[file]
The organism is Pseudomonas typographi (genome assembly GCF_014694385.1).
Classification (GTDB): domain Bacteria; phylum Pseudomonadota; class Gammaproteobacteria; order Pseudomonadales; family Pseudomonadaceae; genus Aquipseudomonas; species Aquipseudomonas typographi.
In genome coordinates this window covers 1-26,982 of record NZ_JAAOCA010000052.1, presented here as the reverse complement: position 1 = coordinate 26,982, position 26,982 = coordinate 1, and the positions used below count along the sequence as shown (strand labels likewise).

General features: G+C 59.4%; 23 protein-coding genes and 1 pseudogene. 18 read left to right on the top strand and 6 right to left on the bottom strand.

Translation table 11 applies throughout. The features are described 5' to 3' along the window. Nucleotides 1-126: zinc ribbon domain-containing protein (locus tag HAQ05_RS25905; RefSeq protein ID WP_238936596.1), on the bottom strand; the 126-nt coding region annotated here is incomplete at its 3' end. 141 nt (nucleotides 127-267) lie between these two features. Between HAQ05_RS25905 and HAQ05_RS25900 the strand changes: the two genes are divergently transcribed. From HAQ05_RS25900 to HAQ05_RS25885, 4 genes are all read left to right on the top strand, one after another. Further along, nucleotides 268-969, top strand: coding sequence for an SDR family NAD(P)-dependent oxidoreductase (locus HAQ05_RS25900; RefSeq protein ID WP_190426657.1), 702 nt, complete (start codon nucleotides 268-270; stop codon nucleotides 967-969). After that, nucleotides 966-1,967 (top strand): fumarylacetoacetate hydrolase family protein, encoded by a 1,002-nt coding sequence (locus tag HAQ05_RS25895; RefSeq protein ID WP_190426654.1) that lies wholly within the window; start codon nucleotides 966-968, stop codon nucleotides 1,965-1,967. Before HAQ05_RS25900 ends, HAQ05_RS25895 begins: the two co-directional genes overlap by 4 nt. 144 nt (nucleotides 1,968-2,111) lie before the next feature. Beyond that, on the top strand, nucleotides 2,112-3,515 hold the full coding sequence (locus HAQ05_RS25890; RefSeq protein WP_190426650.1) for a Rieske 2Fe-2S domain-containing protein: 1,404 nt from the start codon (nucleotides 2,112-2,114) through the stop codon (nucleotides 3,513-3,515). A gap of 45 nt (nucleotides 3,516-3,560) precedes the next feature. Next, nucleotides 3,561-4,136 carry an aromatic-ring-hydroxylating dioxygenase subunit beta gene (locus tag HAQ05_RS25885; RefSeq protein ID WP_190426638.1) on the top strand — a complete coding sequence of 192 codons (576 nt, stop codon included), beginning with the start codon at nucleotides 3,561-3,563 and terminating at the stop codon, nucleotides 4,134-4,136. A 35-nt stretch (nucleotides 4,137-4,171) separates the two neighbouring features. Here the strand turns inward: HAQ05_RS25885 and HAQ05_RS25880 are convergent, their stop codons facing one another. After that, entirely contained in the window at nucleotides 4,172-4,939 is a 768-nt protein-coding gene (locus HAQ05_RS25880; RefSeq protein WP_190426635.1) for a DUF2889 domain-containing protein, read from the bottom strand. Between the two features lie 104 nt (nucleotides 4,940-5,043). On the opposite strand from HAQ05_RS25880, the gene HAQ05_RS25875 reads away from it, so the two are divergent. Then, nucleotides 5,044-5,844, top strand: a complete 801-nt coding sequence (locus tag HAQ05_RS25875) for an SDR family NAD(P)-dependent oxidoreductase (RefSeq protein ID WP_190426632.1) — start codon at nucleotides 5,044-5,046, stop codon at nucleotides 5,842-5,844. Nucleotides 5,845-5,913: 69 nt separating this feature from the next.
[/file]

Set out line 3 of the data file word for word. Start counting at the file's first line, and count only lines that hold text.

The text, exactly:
In genome coordinates this window covers 1-26,982 of record NZ_JAAOCA010000052.1, presented here as the reverse complement: position 1 = coordinate 26,982, position 26,982 = coordinate 1, and the positions used below count along the sequence as shown (strand labels likewise).